Shawn Shawn - 2 months ago 11
SQL Question

Oracle regexp_like pattern with POSIX character class

I have username in this pattern


How can I use regexp_like for this?

SELECT username FROM all_users WHERE regexp_like(username, '^ref_2_34_[:alpha:]_dos$')

does not work. Nor can I use ESCAPE '\' with regexp_like. it would give a syntax error.


You need to put the POSIX character class [:alpha:] into a bracket expression (i.e. [...]) and apply a + quantifier to it:

regexp_like(username, '^ref_2_34_[[:alpha:]]+_dos$')

The + quantifier means there can be 1 or more letters between the last but one and last underscores.

If your string may have no user name at that location (it is empty), and you want to get those entries too, you would need to replace the plus with the * quantifier that matches zero or more occurrences of the quantified subpattern.

Since comments require some more clarifications, here is some bracket expression and POSIX character class reference.

Bracket expressions

Matches any single character in the list within the brackets. The following operators are allowed within the list, but other metacharacters included are treated as literals:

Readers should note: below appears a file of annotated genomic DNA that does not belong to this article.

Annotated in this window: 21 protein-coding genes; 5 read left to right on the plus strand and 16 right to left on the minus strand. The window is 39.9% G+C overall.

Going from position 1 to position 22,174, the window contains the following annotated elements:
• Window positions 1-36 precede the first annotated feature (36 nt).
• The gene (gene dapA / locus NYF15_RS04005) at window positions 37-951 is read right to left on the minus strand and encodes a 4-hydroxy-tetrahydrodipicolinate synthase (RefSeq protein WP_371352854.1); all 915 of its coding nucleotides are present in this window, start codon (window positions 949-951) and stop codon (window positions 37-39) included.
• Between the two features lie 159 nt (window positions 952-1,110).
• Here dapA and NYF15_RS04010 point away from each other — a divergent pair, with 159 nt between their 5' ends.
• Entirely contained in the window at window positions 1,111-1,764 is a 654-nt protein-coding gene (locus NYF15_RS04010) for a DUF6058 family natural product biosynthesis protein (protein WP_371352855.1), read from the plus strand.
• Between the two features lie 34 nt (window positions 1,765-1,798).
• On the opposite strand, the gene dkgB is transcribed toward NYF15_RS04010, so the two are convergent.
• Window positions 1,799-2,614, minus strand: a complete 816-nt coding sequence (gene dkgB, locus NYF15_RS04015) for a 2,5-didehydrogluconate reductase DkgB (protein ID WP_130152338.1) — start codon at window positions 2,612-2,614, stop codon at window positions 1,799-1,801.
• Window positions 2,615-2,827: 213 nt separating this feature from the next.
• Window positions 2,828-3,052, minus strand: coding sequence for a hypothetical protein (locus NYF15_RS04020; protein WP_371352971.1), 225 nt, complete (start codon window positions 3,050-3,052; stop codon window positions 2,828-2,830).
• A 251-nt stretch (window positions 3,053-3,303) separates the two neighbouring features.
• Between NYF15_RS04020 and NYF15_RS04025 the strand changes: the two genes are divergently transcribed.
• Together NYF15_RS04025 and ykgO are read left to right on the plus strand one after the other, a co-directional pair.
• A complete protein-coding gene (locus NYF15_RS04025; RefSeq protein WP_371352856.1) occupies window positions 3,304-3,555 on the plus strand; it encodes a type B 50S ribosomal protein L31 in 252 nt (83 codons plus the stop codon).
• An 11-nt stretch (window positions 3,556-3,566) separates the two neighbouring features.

• Range operator: -
  • POSIX character class: [: :]
  • POSIX collation element: [. .]
  • POSIX character equivalence class: [= =]

A dash (-) is a literal when it occurs first or last in the list, or as an ending range point in a range expression, as in [#--]. A right bracket (]) is treated as a literal if it occurs first in the list.

POSIX Character Class (can be a part of the *bracket expression):

[:class:] - Matches any character belonging to the specified POSIX character class. You can use this operator to search for characters with specific formatting such as uppercase characters, or you can search for special characters such as digits or punctuation characters. The full set of POSIX character classes is supported. ... The expression [[:upper:]]+ searches for one or more consecutive uppercase characters.

Bracket expressions can be considered a kind of a "container" construct for multiple atoms, that, as a whole regex unit, matches some class of characters you defined. If you need to match a <, or >, or letters, you may combine them into 1 bracket expression [<>[:alpha:]]. To match zero or more of <, > or letters, add a * quantifier after ]: [<>[:alpha:]]*.

Or, to imitate a trailing word boundary, one might use [^_[:alnum:]] that matches any character but a _, digits and letters ([:alnum:] matches alphanumerical symbols).